We compare the accuracy of the new CryoSat-2 DEM over the ice shelves, Antarctic Peninsula, West Antarctica, and East Antarctica with three other publicly available Antarctic DEMs: Bedmap2 (Fretwell et al., 2013), a DEM generated from European Remote-Sensing Satellite–1 (ERS-1) and ICESat data (Bamber et al., 2009), and a DEM generated from CryoSat-2 data (Helm et al., 2014) (for difference maps see Fig. S1 of Supplement). To ensure an equivalent comparison data set, we only use airborne elevation measurements which reside in an observed grid cell of the presented CryoSat-2 DEM (see Fig. 7). For all four DEMs we use the same evaluation method as described in Sect. 2.4. From the calculated median and root mean square differences, the new CryoSat-2 DEM we present here is comparable to, or an improvement upon, currently available DEMs in all four regions (Fig. 8). In areas of high rates of elevation change, it is worth noting that all four DEMs will exhibit larger biases due to real changes in surface elevation between the acquisition periods of the respective data sets and that these differences may be larger in the DEMs containing older ERS-1 and ICESat data (Bedmap2; Bamber et al., 2009).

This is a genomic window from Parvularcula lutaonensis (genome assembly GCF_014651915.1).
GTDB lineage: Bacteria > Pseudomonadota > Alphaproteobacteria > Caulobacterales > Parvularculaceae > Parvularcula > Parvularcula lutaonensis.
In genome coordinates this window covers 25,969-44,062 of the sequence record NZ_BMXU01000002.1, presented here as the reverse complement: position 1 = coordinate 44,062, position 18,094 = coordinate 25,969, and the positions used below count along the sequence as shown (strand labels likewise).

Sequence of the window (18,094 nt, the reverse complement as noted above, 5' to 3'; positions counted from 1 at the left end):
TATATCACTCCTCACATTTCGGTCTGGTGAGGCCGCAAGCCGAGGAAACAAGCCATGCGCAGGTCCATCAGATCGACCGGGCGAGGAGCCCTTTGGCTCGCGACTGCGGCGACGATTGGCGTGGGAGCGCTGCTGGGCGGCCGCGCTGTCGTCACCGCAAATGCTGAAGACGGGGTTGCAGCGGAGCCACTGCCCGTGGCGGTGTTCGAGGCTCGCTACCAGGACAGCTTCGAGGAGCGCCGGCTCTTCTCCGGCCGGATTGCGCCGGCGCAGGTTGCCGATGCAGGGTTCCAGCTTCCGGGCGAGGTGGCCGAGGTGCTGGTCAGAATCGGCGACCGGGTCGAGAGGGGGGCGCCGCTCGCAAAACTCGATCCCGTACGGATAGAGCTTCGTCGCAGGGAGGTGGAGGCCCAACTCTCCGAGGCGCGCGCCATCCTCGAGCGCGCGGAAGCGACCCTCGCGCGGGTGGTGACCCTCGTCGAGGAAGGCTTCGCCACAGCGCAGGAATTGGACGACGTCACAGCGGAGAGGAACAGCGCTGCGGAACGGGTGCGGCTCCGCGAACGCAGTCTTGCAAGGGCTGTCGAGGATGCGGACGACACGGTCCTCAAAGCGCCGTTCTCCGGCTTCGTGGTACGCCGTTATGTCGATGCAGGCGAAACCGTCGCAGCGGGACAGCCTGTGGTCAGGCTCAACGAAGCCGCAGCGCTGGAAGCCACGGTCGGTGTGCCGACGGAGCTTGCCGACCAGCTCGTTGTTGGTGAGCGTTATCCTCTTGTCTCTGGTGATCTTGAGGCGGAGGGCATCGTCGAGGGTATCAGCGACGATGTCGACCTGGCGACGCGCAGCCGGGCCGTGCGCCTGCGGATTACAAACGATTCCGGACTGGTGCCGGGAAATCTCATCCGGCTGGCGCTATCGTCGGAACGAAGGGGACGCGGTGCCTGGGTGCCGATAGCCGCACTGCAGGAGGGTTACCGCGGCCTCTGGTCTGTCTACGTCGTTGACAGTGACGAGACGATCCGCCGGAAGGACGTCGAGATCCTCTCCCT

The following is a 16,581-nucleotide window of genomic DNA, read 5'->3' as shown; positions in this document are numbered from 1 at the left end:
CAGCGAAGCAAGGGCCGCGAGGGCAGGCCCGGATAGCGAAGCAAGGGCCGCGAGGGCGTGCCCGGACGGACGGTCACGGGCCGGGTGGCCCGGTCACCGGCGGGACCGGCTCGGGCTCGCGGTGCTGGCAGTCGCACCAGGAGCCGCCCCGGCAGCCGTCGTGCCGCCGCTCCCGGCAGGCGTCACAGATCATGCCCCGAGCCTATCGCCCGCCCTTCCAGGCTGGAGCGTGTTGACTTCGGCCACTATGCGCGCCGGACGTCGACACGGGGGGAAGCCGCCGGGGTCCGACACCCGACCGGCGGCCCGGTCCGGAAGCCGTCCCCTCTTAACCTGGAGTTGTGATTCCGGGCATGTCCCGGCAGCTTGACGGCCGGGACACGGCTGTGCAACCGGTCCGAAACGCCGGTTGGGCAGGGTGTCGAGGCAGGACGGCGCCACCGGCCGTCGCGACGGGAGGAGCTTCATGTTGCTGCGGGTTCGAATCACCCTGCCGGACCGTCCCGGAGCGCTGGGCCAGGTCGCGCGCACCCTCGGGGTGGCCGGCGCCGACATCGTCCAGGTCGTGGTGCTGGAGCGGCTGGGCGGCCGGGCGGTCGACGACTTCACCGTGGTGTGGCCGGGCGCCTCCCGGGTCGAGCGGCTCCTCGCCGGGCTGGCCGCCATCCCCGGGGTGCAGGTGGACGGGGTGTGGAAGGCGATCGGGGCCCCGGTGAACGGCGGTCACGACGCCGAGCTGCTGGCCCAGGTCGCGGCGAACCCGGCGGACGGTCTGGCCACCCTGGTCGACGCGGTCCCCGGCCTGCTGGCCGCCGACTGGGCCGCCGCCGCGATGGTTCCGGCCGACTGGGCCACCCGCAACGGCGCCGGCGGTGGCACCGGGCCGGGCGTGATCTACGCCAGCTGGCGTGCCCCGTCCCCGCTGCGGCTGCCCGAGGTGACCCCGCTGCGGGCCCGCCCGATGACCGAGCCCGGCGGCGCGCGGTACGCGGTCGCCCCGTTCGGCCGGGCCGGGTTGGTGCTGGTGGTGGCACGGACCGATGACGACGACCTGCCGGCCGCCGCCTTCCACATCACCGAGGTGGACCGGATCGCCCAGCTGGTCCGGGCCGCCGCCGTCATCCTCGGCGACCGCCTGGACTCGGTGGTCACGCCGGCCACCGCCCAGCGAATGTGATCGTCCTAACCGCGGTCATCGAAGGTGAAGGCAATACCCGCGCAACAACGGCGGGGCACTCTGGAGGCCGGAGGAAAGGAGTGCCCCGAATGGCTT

Similarly, median and root mean square differences calculated with respect to surface slope for each DEM within the Antarctic ice sheet (Fig. 10) further illustrate the improvement offered by the new CryoSat-2 DEM and the slope-dependency of DEM accuracy. We limit this analysis to regions where surface slopes are lower than 1.5∘, which accounts for approximately 94 % of the Antarctic ice sheet area north of 88∘ S. In addition, we note that the spatial distribution of the airborne data set used for comparison within the grounded ice sheet preferentially samples regions of high slope and low elevation, and does not reflect the overall elevation and slope distributions of the Antarctic ice sheet. Approximately 60 % of DEM grid cells overflown by IceBridge survey craft have an elevation of less than or equal to 1000 m, and 43 % have a surface slope greater than 0.5∘. In comparison, approximately 15 and 22 % of the Antarctic ice sheet area have elevations of less than 1000 m and slopes greater than 0.5∘, respectively.
Although another recent DEM of Antarctica (Fei et al., 2017) formed using 1.7×107 elevation measurements acquired by CryoSat-2 between 2012 and 2014 is not available for direct assessment, it has a reported accuracy of approximately 1 m for the high-elevation region at the Domes, 4 m for the ice shelves, and over 150 m for mountainous and coastal areas.